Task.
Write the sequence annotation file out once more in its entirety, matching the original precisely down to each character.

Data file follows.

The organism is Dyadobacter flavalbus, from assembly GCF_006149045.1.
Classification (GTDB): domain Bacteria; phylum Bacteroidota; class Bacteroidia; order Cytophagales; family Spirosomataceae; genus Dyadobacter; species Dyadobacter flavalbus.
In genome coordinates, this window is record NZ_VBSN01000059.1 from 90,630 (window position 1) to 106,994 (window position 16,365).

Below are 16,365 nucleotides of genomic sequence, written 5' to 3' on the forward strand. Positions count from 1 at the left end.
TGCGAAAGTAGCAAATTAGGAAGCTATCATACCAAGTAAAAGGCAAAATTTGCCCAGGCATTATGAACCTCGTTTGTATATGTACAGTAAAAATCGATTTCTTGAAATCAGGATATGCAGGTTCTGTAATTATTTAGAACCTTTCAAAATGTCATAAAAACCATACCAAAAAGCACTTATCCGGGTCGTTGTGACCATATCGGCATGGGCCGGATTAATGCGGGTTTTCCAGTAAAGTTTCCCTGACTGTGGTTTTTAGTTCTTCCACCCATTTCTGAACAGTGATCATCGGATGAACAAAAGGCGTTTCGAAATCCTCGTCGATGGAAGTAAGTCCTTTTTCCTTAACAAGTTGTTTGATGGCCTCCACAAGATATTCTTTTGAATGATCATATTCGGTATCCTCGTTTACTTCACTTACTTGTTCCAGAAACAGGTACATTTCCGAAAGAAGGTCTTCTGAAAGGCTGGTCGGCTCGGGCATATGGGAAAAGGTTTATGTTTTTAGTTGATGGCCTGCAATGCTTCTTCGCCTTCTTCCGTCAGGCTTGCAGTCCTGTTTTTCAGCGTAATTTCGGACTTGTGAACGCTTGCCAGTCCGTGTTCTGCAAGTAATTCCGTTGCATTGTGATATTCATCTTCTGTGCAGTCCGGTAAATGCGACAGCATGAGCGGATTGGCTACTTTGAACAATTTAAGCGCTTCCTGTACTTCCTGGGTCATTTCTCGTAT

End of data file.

The organism is Dyadobacter flavalbus, from assembly GCF_006149045.1.
Classification (GTDB): domain Bacteria; phylum Bacteroidota; class Bacteroidia; order Cytophagales; family Spirosomataceae; genus Dyadobacter; species Dyadobacter flavalbus.
In genome coordinates, this window is record NZ_VBSN01000059.1 from 90,630 (window position 1) to 106,994 (window position 16,365).

Below are 16,365 nucleotides of genomic sequence, written 5' to 3' on the forward strand. Positions count from 1 at the left end.
TGCGAAAGTAGCAAATTAGGAAGCTATCATACCAAGTAAAAGGCAAAATTTGCCCAGGCATTATGAACCTCGTTTGTATATGTACAGTAAAAATCGATTTCTTGAAATCAGGATATGCAGGTTCTGTAATTATTTAGAACCTTTCAAAATGTCATAAAAACCATACCAAAAAGCACTTATCCGGGTCGTTGTGACCATATCGGCATGGGCCGGATTAATGCGGGTTTTCCAGTAAAGTTTCCCTGACTGTGGTTTTTAGTTCTTCCACCCATTTCTGAACAGTGATCATCGGATGAACAAAAGGCGTTTCGAAATCCTCGTCGATGGAAGTAAGTCCTTTTTCCTTAACAAGTTGTTTGATGGCCTCCACAAGATATTCTTTTGAATGATCATATTCGGTATCCTCGTTTACTTCACTTACTTGTTCCAGAAACAGGTACATTTCCGAAAGAAGGTCTTCTGAAAGGCTGGTCGGCTCGGGCATATGGGAAAAGGTTTATGTTTTTAGTTGATGGCCTGCAATGCTTCTTCGCCTTCTTCCGTCAGGCTTGCAGTCCTGTTTTTCAGCGTAATTTCGGACTTGTGAACGCTTGCCAGTCCGTGTTCTGCAAGTAATTCCGTTGCATTGTGATATTCATCTTCTGTGCAGTCCGGTAAATGCGACAGCATGAGCGGATTGGCTACTTTGAACAATTTAAGCGCTTCCTGTACTTCCTGGGTCATTTCTCGTAT